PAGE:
A traditional handicraft is carving of masks used for religious and medical dance performances.
There are different dance styles, the highland Kandy dance was developped at the royal court. Villagers in the lowland have different rural dance traditions. Those daily performances on stages in Kandy are visited by most travellers during their stay in Kandy. They are recommendable indeed, showing you different styles in each of their programs. But if you want to see the more authentic perfect performance of locals, try to find them in Embilipitiya.
The processions during the last five nights of the Kandy Perahera festival can be listed among the greatest spectacles on earth. And though many tourists love to see it: Kandy Perahera is authentic and not at all a tourist fake! This is Sri Lanka at its best.
Other spectacular festivals take place during the same period of time (before Esala full moon in July or August) in other Buddhist and Hindu towns. The Kataragama festival is famous for practices of hook pierces in the back and lance stabs through the tongue. The less touristed festival in the Ratnapura area is even huge. Besides Esala, the major Buddhist event is Vesak Poya Day celebrated on a huge scale in Mihintale.
Many more festivals are celebrated by different temples and village communities throughout the year.
By the way, Sri Lanka is the state with most public holidays. The reason is: Celebrations of all four most important religions of the world, Buddhism, Hinduism, Islam and Christianity, are officially recognized as Sri Lankan national holidays.
On Poya Days (full moons) places of entertainment must be closed and liquor must not be sold. However, some hotels offer special arrangements for customers to order their liquor the day before Poya holiday.
Sinharaja rain forest
Kanneliya small rain forest
Pinnawela elephant orphanage
Dry zone south
Yala NP camping-safari
Bundala NP bird watching
Kumana NP birds and wildlife
Okanda village life and beach
Rufus Kulam remote lake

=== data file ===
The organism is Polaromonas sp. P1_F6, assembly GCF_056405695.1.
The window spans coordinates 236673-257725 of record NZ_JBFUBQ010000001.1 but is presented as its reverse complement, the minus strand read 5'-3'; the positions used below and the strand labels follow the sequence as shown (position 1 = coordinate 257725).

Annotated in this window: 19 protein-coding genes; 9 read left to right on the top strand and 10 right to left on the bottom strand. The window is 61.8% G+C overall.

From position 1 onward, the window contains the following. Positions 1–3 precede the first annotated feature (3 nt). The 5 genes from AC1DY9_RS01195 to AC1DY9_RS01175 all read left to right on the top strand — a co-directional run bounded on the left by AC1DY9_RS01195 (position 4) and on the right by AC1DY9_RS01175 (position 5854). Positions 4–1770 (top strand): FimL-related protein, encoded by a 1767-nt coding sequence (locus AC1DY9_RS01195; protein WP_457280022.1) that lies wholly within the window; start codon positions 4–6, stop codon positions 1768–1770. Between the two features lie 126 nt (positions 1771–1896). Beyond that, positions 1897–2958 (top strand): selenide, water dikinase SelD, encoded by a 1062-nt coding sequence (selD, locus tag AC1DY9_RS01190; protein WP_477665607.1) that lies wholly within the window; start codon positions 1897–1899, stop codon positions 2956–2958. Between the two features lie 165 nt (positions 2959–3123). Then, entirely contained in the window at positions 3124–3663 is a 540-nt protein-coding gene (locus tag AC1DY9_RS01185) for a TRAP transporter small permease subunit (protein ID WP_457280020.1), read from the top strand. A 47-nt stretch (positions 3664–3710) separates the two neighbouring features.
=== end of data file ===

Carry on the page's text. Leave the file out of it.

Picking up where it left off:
Lahugala NP with heritage site
Gal Oya NP lakeside wildlife
Udawalawe NP wild elephants
Ussangoda serpentine rock
Dry zone north
Minneriya NP elephant gathering
Kaudulla NP elephant gathering
Habarana oxcart excursions
Nelumpure authentic village life
Mihintale ancient sanctuary
Namal Uyana ironwood sanctuary
Rasvehera monastery and wildlife
Tabbowe lake near Wilpattu NP
Horton Plains trekking hotspot
Bambarakanda 240 m waterfall
Adam's Peak pilgrim mountain
Hakgala Botanical Garden
Kitulgala white water and birds
Peradeniya Botanical Garden
Meemure village life and trekking
Knuckles Range trekking highlight
Randenigala NP alternative camp
Private Cooking Classes
Anyone interested in small private introductory cooking classes will be welcome in Nelumpure. Learning Sri Lankan style cooking in a similarly familiar manner can be offered by Team Sightseeinglanka at many more locations, for example on Kalpitiya island in the west, which is well-known for water sports and dolphin-watching and within day-excursion-distance of Wilpattu National Park, or in Tissamaharama in the deep south of the island, close to Yala and Bundala National Parks.
Meemure village life holidays
We recommend truly authentic holiday stays among locals in the hill country village Meemure, far away from any tourism hurly-burly. The remote hamlet Meemure is situated in the breathtaking landscape of Knuckles Range, a perfect starting point for trekking. Read more...